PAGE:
Meter team working to make Meter compatible with other blockchain. In fact both MTR and MTRG can currently be 1:1 bridged to their Ethereum versions as eMTR and eMTRG respectively. In near term, stablecoin MTR is set out on a mission to serve as collateral and a crypto native unit of account for DeFi.
submitted by cangurel to CryptoMoonShots [link] [comments]

friedcat Announces Block Erupter USB Miners

friedcat Announces Block Erupter USB Miners submitted by ReactionDude to Bitcoin [link] [comments]

The Strange Birth & History of Monero, Part II: BitMonero

When i first knew about Monero i was hungry of information, and when i found the americanpegasus post about "The Strange Birth & History of Monero" i loved it. I looked for a second part for a while but as there was no trace of it i did my own investigations. Now i've decided it could be a good idea to paste the results here with the same format as americanpegasus did, to help new users looking for info about the "strange birth" of Monero.
Bitmonero - a new coin based on CryptoNote technology
Notable comments in this thread:
-1: " Important: this is not a Bytecoin relaunch or not a Bytecoin replacement but a Bytecoin fork. Bytecoin has its own long history, community and stakeholders we don't know much about. I respect them and their decisions even if I don't understand them now. An intention to relaunch coin is always harmfull for everybody involved. Fork is a right way to contribute to community in case you don't agree with decisions already made. - Why did I make fork? - Because there is a number of technical and marketing issues I wanted to do differently. And also because I like ideas and technology and I want it to succeed. I did an announcement ASAP while a lot of details aren't still defined because the earlier it is announced the more people will be able to join. Details will appear as soon as they will be defined and decided.
Here are details that are already defined and I don't plan to change this:
  1. New coin will use Bytecoin(BCN)/CryptoNote code base.
  2. New coin is started from scratch (i.e. from genesis block).
  3. Emission schedule has a flatter curve (close to Bitcoin's original curve).
  4. Bitmonero - BMR (monero /esperanto/ = coin)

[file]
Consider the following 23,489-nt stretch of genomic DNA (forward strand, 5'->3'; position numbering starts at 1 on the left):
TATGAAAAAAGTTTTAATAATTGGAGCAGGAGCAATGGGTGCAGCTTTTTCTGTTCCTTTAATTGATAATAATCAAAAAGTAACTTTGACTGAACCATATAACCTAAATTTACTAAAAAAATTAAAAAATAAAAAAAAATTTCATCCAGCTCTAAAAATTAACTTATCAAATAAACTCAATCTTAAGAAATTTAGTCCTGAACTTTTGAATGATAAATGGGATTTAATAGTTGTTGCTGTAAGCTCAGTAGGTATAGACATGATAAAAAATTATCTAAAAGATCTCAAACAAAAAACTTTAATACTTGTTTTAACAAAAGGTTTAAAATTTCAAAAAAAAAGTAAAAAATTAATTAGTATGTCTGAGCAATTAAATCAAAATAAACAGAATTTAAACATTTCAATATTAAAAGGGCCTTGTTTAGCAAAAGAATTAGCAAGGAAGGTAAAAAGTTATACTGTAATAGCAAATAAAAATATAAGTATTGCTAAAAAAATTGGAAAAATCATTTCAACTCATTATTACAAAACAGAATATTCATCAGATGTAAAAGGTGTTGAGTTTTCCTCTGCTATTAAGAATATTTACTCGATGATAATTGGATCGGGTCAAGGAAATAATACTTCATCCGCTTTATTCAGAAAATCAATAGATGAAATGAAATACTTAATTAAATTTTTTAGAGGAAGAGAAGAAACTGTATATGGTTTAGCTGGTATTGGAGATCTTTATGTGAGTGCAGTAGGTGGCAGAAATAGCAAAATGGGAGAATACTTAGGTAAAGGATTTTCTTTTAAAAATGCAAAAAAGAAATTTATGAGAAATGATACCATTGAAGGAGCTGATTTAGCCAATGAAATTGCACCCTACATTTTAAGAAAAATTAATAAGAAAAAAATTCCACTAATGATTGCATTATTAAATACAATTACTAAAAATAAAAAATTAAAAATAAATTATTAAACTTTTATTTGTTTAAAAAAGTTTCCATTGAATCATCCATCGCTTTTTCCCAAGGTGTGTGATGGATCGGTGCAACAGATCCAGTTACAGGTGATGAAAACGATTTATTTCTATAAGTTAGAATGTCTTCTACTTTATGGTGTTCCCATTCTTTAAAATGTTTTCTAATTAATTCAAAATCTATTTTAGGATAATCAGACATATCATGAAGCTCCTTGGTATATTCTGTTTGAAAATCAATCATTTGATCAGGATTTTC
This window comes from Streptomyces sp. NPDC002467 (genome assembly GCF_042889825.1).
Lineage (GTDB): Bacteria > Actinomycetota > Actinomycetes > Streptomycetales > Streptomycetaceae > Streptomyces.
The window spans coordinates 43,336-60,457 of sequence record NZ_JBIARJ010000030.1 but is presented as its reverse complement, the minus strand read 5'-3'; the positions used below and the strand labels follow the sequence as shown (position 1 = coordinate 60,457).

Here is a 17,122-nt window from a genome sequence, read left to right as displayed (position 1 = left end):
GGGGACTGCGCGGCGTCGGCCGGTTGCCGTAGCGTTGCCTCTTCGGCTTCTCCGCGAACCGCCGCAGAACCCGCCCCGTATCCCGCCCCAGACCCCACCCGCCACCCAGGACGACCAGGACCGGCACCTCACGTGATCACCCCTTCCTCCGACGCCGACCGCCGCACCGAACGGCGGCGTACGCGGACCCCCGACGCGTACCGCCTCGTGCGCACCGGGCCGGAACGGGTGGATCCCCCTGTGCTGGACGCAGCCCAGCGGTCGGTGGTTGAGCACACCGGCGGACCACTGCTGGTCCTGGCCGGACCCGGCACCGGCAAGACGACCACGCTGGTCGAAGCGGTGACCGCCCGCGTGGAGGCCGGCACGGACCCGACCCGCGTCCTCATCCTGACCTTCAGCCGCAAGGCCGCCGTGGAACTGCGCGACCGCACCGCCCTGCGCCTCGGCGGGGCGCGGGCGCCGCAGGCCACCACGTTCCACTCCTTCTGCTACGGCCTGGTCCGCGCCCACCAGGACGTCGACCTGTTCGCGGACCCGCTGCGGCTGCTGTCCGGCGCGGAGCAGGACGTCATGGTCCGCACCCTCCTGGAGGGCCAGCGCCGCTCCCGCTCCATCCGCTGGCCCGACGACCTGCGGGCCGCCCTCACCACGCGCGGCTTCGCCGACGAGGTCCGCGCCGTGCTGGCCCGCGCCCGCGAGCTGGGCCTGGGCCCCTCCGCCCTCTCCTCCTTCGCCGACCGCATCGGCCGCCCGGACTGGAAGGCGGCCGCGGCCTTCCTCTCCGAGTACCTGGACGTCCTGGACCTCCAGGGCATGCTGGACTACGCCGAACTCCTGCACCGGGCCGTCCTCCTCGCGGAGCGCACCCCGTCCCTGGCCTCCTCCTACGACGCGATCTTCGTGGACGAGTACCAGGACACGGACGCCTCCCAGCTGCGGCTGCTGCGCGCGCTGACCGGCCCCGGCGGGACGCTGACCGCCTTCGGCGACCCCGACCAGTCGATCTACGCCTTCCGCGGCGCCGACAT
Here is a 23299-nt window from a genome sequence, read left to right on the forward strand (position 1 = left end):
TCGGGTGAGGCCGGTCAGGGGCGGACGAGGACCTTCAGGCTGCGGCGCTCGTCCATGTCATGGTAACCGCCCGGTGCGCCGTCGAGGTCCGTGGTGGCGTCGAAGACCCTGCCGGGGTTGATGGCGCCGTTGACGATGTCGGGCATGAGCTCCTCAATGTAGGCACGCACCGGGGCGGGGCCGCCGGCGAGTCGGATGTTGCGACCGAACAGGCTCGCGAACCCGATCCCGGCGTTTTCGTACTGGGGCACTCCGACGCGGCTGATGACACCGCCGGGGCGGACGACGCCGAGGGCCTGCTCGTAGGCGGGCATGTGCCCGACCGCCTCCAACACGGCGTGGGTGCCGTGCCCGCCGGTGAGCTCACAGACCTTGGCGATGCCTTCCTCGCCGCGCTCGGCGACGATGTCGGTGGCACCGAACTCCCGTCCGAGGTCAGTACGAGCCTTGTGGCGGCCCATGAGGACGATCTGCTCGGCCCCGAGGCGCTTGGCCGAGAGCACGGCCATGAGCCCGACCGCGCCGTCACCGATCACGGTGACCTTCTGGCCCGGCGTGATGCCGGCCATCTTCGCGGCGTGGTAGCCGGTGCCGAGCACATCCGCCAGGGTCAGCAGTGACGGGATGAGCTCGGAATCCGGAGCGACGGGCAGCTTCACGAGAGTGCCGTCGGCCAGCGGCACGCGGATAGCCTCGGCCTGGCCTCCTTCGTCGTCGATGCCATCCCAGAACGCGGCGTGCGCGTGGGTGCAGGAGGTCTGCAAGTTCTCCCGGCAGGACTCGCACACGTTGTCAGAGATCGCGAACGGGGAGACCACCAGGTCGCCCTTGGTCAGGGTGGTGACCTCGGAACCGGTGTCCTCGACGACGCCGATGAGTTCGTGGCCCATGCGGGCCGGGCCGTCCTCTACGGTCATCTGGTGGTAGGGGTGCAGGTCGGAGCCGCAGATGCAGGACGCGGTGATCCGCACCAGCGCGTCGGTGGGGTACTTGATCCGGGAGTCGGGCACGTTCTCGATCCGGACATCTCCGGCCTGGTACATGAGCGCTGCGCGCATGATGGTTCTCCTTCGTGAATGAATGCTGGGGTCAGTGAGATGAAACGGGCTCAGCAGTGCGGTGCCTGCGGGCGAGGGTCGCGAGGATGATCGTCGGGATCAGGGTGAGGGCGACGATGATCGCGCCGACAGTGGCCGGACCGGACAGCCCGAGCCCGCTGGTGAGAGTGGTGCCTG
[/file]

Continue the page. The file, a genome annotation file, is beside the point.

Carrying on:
5. Block target = 60 seconds"
( [thankful_for_today makes public BitMonero, and he stablishes some features he is not willing to change]
-11: “I honestly don't see the advantage of bringing the block time down to 1 minute. You're ultimately looking at increasing orphan blocks and decreasing hash power, and all you get is a feature that looks great on paper but has little purpose. I wouldn't mess with it. Apparently the BCN devs wanted 5-10 minute block times but settled on 2 minutes after lengthy disputes. Their decision is explained in more detail here:”
( [Johnny Mnemonic tries to persuade TFT into bigger block target]
-15: ” Block target isn't only about transaction speed.
It also influences the chance to get block in solomining […] Solo mining gives decentralization.
From another point of view faster block are smaller (less transactions per block). Small blocks are easier to propagate through network.”
( [TFT justifies his position]
-16: “Any coin that is successful wont be feasible to solo mine eventually.”
( [smooth supports Johnny Mnemonic proposal of bigger blog target]
-25: “There are very good reasons for having a fork instead. With BCN we have a coin that refused to show itself for 2 years and has been 80% mined. Why would the markets accept that? Crypto distribution is absurdly bad […] But this [BCN] is taking it to a whole new level. […]Don't underestimate "instamining" stigma - it annihilated Quark and continues to plague DRK